7 Things a National Survey of Librarians Told Us About the State of School Libraries Amid the Pandemic
In light of the increase in remote online learning for American students, the traditional aspects of physical school buildings are being reevaluated during this extended period of distance instruction. The pandemic has disrupted the normal functioning of facilities like cafeterias, gyms, auditoriums, and maker labs.
Libraries are also affected by these changes. From the physical collection of books to the design of the learning space and the role of librarians in students’ educational journeys, the library experience for students across the country has become unfamiliar.
To gain insight into how library resources will be utilized in the upcoming school year, the American Association of School Librarians (AASL) conducted a back-to-school survey in August. More than 1,000 professionals, mainly building-level librarians, participated in the survey, representing all 50 states. The results of this survey were recently released.
The respondents, who are dedicated school librarian professionals, expressed their concerns about their roles within schools, student learning, adjusted budgets, and their plans for adaptation. AASL President Kathy Carroll emphasized that school librarians are at the forefront of teaching and learning. They possess the expertise to assist students, parents, and educators in adapting and thriving in the current digital environment while fulfilling their educational responsibilities. Carroll added that by providing access to a well-managed range of resources, school librarians encourage students’ natural curiosity, support inquiry, and facilitate personalized deeper learning.
Here are seven noteworthy observations from this snapshot of libraries during the coronavirus pandemic:
1. Approximately 24 percent of school libraries, according to building librarians, are currently closed and will not be available for use during the fall semester. Only 12 percent stated that their libraries will be fully operational.
2. Libraries that are open will be utilized in a different manner. Around 17 percent of libraries will be converted into classrooms to accommodate social distancing. A majority of respondents, 58 percent, stated that any activities or gatherings within the library will be prohibited or limited in order to maintain greater physical distance.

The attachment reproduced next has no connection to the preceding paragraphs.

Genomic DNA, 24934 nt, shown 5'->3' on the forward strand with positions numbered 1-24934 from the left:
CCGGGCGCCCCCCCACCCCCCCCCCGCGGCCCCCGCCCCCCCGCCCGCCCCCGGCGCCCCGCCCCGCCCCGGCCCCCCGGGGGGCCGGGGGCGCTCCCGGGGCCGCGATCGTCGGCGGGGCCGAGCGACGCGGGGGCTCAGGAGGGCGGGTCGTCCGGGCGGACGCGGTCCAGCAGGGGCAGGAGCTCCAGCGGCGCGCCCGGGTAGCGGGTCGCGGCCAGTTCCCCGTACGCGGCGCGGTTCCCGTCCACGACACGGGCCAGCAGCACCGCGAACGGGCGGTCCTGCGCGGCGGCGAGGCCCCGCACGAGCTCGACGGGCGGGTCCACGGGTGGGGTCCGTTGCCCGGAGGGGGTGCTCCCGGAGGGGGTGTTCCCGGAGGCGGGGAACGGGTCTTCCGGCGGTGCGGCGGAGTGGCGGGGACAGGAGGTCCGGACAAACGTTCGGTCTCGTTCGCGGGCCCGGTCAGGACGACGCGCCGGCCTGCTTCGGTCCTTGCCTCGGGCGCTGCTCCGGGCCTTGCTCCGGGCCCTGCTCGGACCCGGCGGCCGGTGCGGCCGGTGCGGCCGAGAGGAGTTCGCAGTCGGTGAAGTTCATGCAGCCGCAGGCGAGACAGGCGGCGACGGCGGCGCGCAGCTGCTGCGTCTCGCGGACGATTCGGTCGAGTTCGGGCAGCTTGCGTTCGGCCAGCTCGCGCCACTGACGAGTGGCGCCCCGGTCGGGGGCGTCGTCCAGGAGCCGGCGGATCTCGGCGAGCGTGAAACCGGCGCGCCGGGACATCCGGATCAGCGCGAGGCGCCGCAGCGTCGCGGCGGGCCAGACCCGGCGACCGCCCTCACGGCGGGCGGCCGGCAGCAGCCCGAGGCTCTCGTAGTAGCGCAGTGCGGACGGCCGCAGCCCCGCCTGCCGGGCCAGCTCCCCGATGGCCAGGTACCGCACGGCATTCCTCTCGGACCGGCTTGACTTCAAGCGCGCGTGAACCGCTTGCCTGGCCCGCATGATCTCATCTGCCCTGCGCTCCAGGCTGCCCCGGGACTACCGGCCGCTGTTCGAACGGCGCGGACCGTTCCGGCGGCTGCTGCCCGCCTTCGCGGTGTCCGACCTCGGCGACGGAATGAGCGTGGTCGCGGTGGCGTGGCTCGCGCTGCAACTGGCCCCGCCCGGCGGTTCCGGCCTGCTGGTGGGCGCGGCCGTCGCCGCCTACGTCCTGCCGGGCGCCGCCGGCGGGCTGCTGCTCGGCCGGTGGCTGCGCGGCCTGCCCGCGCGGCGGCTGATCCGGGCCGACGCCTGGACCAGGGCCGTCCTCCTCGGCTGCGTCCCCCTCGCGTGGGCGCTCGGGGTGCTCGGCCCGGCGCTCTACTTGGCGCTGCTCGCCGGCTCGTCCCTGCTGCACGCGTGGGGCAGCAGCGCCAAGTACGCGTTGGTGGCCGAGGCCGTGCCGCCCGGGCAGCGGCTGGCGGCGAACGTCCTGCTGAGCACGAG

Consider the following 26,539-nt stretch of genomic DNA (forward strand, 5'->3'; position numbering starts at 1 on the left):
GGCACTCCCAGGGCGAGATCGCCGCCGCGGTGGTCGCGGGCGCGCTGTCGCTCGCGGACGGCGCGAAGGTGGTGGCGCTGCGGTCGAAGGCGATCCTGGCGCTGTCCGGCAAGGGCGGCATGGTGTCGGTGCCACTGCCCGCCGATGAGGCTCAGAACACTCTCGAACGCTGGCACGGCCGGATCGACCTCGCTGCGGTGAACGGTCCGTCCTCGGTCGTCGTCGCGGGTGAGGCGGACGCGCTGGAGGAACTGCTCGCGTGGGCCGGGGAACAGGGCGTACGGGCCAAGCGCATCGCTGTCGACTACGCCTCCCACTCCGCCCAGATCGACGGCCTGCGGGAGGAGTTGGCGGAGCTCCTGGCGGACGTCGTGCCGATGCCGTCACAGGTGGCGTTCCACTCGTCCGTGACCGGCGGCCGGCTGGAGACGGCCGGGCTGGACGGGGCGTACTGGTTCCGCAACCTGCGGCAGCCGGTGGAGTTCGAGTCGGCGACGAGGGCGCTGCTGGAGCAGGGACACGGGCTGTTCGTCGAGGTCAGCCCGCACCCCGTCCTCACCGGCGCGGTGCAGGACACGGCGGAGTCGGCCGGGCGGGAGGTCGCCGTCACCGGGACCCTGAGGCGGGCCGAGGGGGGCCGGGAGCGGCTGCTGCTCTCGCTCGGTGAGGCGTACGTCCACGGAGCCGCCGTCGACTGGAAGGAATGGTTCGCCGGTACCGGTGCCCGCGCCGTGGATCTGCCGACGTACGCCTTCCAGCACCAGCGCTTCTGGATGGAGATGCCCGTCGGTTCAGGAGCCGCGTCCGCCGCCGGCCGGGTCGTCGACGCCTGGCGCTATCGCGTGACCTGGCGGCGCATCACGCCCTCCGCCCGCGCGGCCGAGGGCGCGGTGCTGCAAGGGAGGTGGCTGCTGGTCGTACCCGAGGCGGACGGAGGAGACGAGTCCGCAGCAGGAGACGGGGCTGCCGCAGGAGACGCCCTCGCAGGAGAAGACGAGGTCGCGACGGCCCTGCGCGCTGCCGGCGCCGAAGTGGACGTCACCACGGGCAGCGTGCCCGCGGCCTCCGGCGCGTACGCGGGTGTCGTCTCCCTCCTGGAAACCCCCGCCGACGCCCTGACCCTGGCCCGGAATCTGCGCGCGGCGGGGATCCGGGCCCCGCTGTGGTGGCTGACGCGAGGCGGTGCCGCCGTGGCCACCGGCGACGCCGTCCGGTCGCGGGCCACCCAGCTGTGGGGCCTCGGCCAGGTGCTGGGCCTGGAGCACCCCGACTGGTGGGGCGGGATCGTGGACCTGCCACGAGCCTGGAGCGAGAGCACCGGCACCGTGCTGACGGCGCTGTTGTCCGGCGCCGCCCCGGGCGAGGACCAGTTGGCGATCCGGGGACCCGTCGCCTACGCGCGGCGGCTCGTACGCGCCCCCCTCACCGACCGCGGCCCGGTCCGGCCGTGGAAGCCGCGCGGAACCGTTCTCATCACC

3. Many schools are exploring mobile and virtual options for their libraries due to the limitations of physical spaces. Respondents mentioned plans to bring book carts to classrooms for in-class checkouts (50 percent), expand remote instruction (55 percent), and collaborate with classroom teachers (38 percent). They also highlighted their involvement in curbside technology pickups and providing tech support to teachers.
4. Librarians anticipate allocating 6 percent of their current budgets towards purchasing personal protective equipment (PPE) such as masks, hand sanitizers, and disinfectants to ensure the safety and well-being of students and staff. This percentage exceeds the anticipated expenditure on periodicals, hardware, and software.
5. Despite the ongoing pandemic, the majority of library budgets will still be allocated towards physical books. Of those surveyed, 58 percent reported adjustments to their budget plans compared to the previous school year. The shifting funds will primarily go towards physical books (48 percent), followed by e-books (30 percent) and online databases (19 percent). Additional estimated expenses include non-COVID-related supplies, COVID-related supplies, technology hardware, technology software, print periodicals, and online periodicals.
6. Librarians have concerns beyond academic aspects. When surveying librarians about their top concerns for students, they highlighted potential ramifications of prolonged closures, such as missed meals, exposure to unsafe environments, limited socialization, and falling behind in reaching key milestones. Furthermore, librarians expressed personal safety concerns when exposed to students, with an average rating of 77 on a scale from 0 (no increased risk) to 100 (significant risk of contracting COVID).
7. The top concern for librarians is the uncertainty of whether students are falling behind academically during this period of remote learning.
Several participants mentioned that they intend to address the needs of students by creating video tutorials on research and media literacy subjects.
Klibanoff: Enhancing Empathy and Bridging the Gap Between the Past, Present, and Future Through Books. This is Why We are Supporting Educators in Expanding Their Classroom Libraries.
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